Archive for the ‘Poetry and Music’ Category
Eurovision is the biggest music competition in the world. A party for those watching, a chance to make fun of contestants’ clothes and looks, while enjoying the occasion as Europe sings to each other.
In the United Kingdom we blame the politics for us doing so badly in recent years. Every single year we blame the attitude towards us, and cosines of other countries to each other. That border geography is the thing that plays a part too.
Yet every single year I listen to the songs and chose my top 3 and one of them wins. Based on what I heard not what punters say. Denmark, with a feisty Shakira clone produced a song which was fun, flamboyant and upbeat.
By contrast we managed 23 points – less than a tenth of Denmark’s. Comparing the entries that was about right.
Frankly what I said to Phillip Schofield counts. We delude ourselves. Until those that chose our entry with outdated ballads and past their career best singers get how to take a music competition seriously – as a contest that you play to win, we just will not be in the top half of the table.
Nor frankly will we deserve to be. It is only a music competition but if they have the audacity to play it this way give us back the choice of who represents us and with which song. We gave Denmark, the winners, a maximum 12 points after all.
I think we can do better.
Article written by John Sargeant on Homo economicus’ Weblog
Knife crime – yes it is an issue. Poetry though usually inspires people to be romantic or at least mutilate the English language for the sake of rhyming schemes. Some teachers however fear the emotional imagery that Carol Ann Duffy invokes in her poem Education for Leisure to the point of ripping it out of text books. The themes are familiar to anyone who has wondered that the only power that counts is that over life and death, that there are times when genocidal tendencies are fantasised about. After teacher complaints, the AQA exam board in Britain has withdrawn her poem, that reads:
Today I am going to kill something. Anything.
I have had enough of being ignored and today
I am going to play God. It is an ordinary day,
a sort of grey with boredom stirring in the streets.
I squash a fly against the window with my thumb.
We did that at school. Shakespeare. It was in
another language and now the fly is in another language.
I breathe out talent on the glass to write my name.
I am a genius. I could be anything at all, with half
the chance. But today I am going to change the world.
Something’s world. The cat avoids me. The cat
knows I am a genius, and has hidden itself.
I pour the goldfish down the bog. I pull the chain.
I see that it is good. The budgie is panicking.
Once a fortnight, I walk the two miles into town
for signing on. They don’t appreciate my autograph.
There is nothing left to kill. I dial the radio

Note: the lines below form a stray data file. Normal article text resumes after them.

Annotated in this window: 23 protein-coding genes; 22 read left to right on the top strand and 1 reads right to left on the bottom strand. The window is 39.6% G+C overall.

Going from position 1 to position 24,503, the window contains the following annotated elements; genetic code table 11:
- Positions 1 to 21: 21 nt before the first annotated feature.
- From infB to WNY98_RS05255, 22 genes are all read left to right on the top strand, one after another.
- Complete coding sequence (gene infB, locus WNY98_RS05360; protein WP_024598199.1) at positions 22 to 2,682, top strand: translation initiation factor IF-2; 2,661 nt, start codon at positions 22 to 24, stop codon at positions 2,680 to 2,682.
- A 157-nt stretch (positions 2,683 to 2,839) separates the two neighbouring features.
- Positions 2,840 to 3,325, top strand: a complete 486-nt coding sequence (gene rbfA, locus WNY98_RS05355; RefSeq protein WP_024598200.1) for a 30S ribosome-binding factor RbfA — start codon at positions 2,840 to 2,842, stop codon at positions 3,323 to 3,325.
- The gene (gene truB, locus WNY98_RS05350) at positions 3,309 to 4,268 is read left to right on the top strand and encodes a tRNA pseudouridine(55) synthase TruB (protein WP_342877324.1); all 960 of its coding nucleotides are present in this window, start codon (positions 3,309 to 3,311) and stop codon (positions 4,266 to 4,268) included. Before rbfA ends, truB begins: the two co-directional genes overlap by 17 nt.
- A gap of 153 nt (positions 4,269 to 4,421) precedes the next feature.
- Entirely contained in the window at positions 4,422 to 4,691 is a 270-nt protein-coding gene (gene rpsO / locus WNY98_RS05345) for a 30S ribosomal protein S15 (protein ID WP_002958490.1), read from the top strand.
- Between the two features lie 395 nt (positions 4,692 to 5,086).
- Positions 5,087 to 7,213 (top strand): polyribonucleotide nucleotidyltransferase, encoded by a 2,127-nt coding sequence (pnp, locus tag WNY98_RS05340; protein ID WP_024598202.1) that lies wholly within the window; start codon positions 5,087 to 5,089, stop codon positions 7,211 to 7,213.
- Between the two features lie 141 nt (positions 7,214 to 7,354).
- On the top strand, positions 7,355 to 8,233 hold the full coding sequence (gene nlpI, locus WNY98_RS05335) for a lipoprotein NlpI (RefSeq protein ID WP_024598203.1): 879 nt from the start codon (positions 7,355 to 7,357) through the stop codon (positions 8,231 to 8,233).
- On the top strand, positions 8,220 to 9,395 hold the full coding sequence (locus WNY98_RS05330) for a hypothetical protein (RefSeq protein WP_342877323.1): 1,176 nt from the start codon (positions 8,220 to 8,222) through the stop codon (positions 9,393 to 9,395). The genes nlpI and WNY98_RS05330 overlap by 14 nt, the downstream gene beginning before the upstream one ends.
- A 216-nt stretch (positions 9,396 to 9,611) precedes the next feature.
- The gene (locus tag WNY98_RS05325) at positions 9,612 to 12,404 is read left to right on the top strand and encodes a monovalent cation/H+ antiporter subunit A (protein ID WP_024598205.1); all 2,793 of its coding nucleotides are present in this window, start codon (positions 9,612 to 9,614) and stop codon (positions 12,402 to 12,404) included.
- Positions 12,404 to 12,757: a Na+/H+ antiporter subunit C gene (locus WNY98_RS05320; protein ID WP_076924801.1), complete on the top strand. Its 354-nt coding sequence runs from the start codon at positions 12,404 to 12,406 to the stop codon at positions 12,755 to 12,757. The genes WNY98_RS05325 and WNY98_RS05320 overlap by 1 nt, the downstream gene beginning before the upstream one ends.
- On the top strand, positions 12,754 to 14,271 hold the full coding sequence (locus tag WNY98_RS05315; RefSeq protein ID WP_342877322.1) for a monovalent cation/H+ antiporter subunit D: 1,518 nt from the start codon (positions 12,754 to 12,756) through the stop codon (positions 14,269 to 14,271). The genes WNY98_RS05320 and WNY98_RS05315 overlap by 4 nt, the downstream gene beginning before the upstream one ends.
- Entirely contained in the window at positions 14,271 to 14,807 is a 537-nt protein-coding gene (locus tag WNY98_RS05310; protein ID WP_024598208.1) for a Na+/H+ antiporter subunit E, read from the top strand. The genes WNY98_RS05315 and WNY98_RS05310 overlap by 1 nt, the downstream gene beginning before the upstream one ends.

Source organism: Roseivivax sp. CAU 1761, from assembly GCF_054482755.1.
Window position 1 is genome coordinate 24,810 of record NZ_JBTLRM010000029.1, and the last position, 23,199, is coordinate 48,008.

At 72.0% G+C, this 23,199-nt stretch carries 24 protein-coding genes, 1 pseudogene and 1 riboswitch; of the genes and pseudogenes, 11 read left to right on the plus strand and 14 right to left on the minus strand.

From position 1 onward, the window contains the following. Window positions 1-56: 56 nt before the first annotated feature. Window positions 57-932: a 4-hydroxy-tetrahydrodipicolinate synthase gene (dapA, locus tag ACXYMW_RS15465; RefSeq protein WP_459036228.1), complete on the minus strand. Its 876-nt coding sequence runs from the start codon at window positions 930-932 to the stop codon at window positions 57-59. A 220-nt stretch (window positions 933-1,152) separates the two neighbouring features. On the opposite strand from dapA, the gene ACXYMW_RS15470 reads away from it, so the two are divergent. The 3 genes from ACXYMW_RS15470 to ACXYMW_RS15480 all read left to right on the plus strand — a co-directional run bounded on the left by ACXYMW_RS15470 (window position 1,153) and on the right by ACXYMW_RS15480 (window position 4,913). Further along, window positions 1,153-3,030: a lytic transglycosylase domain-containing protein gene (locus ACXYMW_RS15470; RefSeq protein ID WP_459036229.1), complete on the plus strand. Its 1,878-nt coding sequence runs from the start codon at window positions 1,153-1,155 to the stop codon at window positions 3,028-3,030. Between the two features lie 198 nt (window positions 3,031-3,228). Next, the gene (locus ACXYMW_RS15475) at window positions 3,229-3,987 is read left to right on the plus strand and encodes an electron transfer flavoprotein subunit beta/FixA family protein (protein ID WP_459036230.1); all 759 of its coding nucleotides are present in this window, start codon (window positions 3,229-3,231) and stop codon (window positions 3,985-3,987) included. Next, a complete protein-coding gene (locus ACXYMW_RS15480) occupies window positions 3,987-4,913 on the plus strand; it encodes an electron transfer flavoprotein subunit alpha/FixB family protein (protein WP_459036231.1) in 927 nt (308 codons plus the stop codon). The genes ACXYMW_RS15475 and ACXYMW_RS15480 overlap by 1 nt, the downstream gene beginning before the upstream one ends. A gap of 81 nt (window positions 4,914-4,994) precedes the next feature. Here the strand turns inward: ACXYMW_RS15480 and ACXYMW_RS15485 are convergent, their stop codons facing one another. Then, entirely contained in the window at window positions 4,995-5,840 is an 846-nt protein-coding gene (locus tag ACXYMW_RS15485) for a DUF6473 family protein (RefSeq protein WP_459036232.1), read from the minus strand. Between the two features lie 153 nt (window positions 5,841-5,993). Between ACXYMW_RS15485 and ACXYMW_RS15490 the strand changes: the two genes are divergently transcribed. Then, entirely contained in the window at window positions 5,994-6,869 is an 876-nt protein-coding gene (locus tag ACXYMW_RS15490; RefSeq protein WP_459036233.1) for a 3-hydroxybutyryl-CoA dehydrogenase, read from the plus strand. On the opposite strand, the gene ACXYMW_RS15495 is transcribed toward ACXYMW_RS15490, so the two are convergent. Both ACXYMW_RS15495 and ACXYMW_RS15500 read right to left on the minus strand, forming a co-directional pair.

and tell the man he’s talking to a superstar.
He cuts me off. I get our bread-knife and go out.
The pavements glitter suddenly. I touch your arm.
Is this kill joys, who need to control the supposedly impressionable who think it may be cool to live like the person in the poem by preventing kids from ever knowing this well written poem? The poem is about education being the alternative to empowering you – rather than feeling like god killing a goldfish. That there is a false sense of celebrity in people thinking their being alive makes them worthy of the accolade.
For these reasons this poem is a popular one with children – because they can identify with the themes because they are so transparent, with the depth of the imagery inviting to be explored by eager minds. They identify with the rebel that finds the language of Shakespeare difficult, how the underclass are not appreciated, the desire to be noticed and recognized for who they are without needing to draw extra attention to get it.
What the teachers, and the exam board are not doing is protecting children. They are denying a poem that may connect to a child and inspire them to the beauty of the English language and poetry. To think that this poem will cause a child to enact violence, is to suggest that we should hide children from all art, all writing, all media and all human conversation. This poem could be the way to unlocking the frustrations and anger that children have.
Michael Rosen, the children’s laureate, said: “By this same logic we would be banning Romeo and Juliet. That’s about a group of sexually attractive males strutting round the streets, getting off with girls and stabbing each other.
“Carol Ann is an easy target because she’s a modern poet.” He added: “Of course we want children to be talking about knife crime and poems like these are a terrific way of helping that happen. Blanket condemnation and censorship of something never works.”